Saturday, December 21, 2013


It's the solstice: time to take stock, and (in the Northern hemisphere, where I am right now) give thanks to the guardians of Asgard for another Ragnarok deferred.

It's been a slow year in this blog - only eight  posts, though most of them proved surprisingly popular. The post on Aztec political thought, in particular, was an unexpected hit, with more than 8,000 views so far, and my review of Randall Collins' Interaction Ritual Chains was even republished, with minor changes, as a more or less proper book review here. Many posts were about ritual, since for the first time I feel like I've "got" ritual; a friend told me recently that I was like a man with a hammer now, seeing ritual everywhere. In any case, thanks to everyone who read, commented, and shared these rather irregular footnotes!

In the season's spirit of sharing, here are some links for your reading pleasure, some older than others:
  • Phil Schrodt writes a dispatch on the insidious War on Yule:
Yes, the outward signs surround us: the evergreen wreaths on doors, the houses and streets festooned with lights against the darkness of December, the ubiquitous gaily-decorated trees—aluminum, plastic, occasionally real, all invoking the world-encompassing Yggdrasil—and festive gathering of friends and family [1] before the blazing Yule fire [2] to feast and drink mulled wine. Even that ever-present “Santa”: obviously an odd synthesis from many cultures, but coming out of the northern skies in a sled pulled by reindeer and accompanied by elves. The signs of Yule are everywhere.
But this has become shallow amid the crass materialism, the anodyne references to “the holiday season” and the confusion of social obligations. Where has our appreciation of the true Yule gone?: the blessings of the wisdom of Odin, the protection given us by Thor, the abundance bestowed by Freya? Recognition that with the passing of another year, the guardians of Asgard have again held off the Frost Giants [7], Ragnarok is again deferred, and in a few months the light and warmth of summer will return?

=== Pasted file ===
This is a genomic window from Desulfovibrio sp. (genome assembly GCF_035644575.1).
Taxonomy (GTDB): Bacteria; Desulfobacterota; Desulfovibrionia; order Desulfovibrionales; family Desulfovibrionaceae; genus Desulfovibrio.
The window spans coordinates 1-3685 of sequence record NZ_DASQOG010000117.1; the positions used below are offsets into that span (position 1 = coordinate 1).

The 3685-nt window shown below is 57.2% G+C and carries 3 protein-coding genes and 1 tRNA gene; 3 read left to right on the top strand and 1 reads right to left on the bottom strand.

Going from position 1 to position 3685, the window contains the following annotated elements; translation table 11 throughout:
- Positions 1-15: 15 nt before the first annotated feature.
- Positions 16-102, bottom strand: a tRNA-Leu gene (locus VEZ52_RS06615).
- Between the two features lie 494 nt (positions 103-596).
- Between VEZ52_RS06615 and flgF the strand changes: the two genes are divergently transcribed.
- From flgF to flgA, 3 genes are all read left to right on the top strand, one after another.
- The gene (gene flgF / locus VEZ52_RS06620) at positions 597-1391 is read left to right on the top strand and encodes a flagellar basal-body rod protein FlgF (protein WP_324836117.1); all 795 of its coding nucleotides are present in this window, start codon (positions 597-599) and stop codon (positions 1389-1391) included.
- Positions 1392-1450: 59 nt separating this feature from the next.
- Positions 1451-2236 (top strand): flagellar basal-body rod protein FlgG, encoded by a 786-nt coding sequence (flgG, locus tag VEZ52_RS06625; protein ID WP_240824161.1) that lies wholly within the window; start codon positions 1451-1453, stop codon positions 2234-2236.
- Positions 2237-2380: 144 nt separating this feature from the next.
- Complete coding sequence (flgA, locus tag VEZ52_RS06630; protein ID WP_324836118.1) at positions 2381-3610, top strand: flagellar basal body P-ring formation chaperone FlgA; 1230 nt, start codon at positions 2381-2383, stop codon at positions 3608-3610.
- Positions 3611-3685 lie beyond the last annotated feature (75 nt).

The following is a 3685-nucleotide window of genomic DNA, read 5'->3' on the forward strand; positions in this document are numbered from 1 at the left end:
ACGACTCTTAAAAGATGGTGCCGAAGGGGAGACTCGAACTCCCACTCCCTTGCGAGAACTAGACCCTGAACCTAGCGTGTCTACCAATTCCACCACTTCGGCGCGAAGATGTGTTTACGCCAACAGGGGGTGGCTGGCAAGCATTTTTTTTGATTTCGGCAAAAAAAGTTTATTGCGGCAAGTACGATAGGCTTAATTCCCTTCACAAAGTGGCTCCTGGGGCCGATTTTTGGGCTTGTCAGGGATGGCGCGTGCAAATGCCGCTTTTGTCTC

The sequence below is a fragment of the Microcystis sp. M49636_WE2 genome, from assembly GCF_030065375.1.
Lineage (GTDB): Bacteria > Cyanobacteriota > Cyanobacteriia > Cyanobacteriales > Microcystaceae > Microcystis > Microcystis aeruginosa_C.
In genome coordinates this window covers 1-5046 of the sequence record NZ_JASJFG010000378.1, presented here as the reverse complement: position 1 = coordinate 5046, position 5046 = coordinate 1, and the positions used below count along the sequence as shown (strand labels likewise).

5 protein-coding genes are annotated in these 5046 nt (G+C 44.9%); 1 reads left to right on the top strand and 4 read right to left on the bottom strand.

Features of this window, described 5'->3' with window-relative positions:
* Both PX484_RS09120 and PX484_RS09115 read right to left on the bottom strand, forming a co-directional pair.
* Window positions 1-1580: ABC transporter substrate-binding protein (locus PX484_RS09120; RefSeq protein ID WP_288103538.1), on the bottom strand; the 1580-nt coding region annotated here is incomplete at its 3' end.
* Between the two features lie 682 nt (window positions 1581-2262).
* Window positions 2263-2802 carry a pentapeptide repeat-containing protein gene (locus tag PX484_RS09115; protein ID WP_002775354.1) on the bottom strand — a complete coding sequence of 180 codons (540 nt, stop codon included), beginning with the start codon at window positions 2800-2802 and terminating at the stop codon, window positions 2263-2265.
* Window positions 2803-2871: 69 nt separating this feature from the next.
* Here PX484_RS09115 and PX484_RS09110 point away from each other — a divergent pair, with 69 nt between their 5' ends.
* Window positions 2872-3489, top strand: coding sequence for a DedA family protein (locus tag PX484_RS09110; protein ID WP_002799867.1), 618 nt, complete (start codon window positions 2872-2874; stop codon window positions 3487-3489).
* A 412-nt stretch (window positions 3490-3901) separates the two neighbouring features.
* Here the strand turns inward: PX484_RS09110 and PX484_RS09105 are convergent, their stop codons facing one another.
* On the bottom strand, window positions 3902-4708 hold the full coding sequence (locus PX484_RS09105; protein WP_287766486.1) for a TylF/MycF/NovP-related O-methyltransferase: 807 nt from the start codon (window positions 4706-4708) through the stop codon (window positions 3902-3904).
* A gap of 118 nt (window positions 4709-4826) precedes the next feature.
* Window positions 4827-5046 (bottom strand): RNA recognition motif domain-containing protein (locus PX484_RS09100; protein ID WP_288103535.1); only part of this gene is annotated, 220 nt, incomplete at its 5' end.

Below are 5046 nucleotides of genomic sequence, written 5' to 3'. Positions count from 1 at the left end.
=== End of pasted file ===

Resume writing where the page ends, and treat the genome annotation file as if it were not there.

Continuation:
And now for your regularly scheduled solstice extremophiles blogging:

Deep Lake in Antarctica. Crawling with haloarchaea.

Happy Yule/Winter Solstice/Summer Solstice!

Sunday, December 08, 2013

The Age of Democracy

(Part of an occasional series on the history of political regimes. Contains some work in progress.)

This is the age of democracy, ideologically speaking. As I noted in an earlier post, almost every state in the world mentions the word “democracy” or “democratic” in its constitutional documents today. But the public acknowledgment of the idea of democracy is not something that began just a few years ago; in fact, it goes back much further, all the way back to the nineteenth century in a surprising number of cases.

Here is a figure I've been wanting to make for a while that makes this point nicely (based on data graciously made available by the Comparative Constitutions Project). The figure shows all countries that have ever had some kind of identifiable constitutional document (broadly defined) that mentions the word “democracy” or “democratic” (in any context - new constitution, amendment, interim constitution, bill of rights, etc.), arranged from earliest to latest mention. Each symbol represents a “constitutional event” - a new constitution adopted, an amendment passed, a constitution suspended, etc. - and colored symbols indicate that the text associated with the constitutional event in question mentions the word “democracy” or “democratic” (see data and methods note below for more details):

(Red lines indicate, from left to right, the date of the first mention of the word “democracy” or “democratic” in a constitutional text, WWI, WWII, and the end of the Cold War [1989]).